During a recent panel discussion that I moderated, I found some organized religions moored to fear, seemingly scaring their parishioners into submission.
Once an evangelical, I constantly monitored my actions and thoughts for good Christian behavior. What I was told to do, I did. What my pastor said not to do, I didn’t. I was convinced he knew the strategy I needed to follow to one day ascend to heaven. I feared a misstep, one that would land me in hell. I possessed a healthy fear of God. Or so I thought.
Can’t love be enough motivation?
I now know my fear had built a wall between me and my Lord. By ridding myself of apprehension, I’m now open to experience God’s wondrous love. The result? I’m closer to the Great I Am and share a real relationship—such as receiving the Supreme Being’s guidance and feeling its divine presence.
When I love someone, I want to please them. For God, I’m driven to live a positive life, one where I respect and care about others (the Great I Am’s creations) and try to bolster people.
Perhaps I possess a stubborn streak; I don’t want to be told how to live my life righteously. God gave me a brain and compassion to make my own choices.
The apostle John emphasized the importance of love:
1 John 4:16 “God is love. Whoever lives in love, lives in God and God in him.”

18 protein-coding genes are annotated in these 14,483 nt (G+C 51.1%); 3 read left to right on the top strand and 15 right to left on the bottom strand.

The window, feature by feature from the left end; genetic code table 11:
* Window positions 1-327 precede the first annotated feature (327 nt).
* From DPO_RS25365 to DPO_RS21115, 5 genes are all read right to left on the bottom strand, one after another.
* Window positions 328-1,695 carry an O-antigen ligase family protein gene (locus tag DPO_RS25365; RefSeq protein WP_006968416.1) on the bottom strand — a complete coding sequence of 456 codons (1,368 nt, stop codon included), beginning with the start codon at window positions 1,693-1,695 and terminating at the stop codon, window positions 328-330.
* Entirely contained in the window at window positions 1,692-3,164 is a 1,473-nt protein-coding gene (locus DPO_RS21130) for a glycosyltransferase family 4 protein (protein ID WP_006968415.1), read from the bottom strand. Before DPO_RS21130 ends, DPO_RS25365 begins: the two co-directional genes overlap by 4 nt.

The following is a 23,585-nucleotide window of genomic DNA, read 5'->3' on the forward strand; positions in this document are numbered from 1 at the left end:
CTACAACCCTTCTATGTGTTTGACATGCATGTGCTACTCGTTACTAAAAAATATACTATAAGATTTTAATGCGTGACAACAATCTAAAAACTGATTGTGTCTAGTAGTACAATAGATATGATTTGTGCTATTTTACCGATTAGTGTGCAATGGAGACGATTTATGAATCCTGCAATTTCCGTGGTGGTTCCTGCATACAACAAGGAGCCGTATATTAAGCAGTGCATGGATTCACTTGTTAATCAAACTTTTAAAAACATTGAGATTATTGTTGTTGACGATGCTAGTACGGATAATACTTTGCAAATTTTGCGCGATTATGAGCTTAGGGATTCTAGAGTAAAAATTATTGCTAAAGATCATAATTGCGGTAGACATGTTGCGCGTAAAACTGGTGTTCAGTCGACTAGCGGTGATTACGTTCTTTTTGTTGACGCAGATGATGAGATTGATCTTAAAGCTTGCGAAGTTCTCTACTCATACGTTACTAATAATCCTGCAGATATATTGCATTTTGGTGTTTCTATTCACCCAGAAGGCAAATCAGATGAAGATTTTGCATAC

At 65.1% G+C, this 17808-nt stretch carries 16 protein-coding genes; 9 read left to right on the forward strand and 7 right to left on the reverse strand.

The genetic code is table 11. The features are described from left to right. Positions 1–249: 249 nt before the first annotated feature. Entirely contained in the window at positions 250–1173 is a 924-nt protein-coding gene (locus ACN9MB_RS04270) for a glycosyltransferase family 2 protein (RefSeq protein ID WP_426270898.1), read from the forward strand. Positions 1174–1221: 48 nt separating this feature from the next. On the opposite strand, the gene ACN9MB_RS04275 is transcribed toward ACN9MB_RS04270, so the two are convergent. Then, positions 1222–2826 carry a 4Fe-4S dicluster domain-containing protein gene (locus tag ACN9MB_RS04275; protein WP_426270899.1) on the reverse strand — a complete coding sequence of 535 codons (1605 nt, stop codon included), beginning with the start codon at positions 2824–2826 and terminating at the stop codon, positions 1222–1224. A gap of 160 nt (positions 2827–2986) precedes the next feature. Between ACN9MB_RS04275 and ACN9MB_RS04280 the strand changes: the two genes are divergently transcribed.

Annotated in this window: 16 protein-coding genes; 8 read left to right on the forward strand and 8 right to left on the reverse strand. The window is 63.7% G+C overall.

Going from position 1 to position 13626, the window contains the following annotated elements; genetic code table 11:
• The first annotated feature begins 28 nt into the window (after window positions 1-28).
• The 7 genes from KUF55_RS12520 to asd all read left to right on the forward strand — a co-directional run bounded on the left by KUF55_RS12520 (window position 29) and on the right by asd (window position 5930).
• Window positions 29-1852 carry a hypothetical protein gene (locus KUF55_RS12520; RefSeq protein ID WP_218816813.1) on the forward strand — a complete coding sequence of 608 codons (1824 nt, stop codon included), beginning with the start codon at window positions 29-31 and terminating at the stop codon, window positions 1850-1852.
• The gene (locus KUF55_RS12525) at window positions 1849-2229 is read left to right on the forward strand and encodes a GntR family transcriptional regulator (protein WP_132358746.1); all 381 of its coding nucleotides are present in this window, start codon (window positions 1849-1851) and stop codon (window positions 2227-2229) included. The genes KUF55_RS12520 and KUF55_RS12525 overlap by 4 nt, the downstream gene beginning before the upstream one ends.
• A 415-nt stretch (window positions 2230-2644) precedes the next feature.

1 John 4:18 “There is no fear in love. But perfect love drives out fear, because fear has to do with punishment. The one who fears is not made perfect in God.” (NIV)
Are humans so flawed that we need incentive to please God?
Perhaps some faiths reasoned that if we weren’t constantly worried about our damnation, we’d stray. I realize mankind is imperfect. As children, we need parents to guide and sometimes discipline us to differentiate between right and wrong.
But do adults need that type of guidance? My instinct shouts “no.” But it also occurs to me that society has laws and police to enforce them. Our jails burst with people making bad or immoral decisions. If we thought we could get away with anything and still go to heaven, would we still look to God? Then again, are the morally bankrupt people—those who commit heinous crimes—even seeking out God?
I don’t have the answer to this. What are your thoughts regarding fear-based religion?
See my related post Who’s Heaven Bound?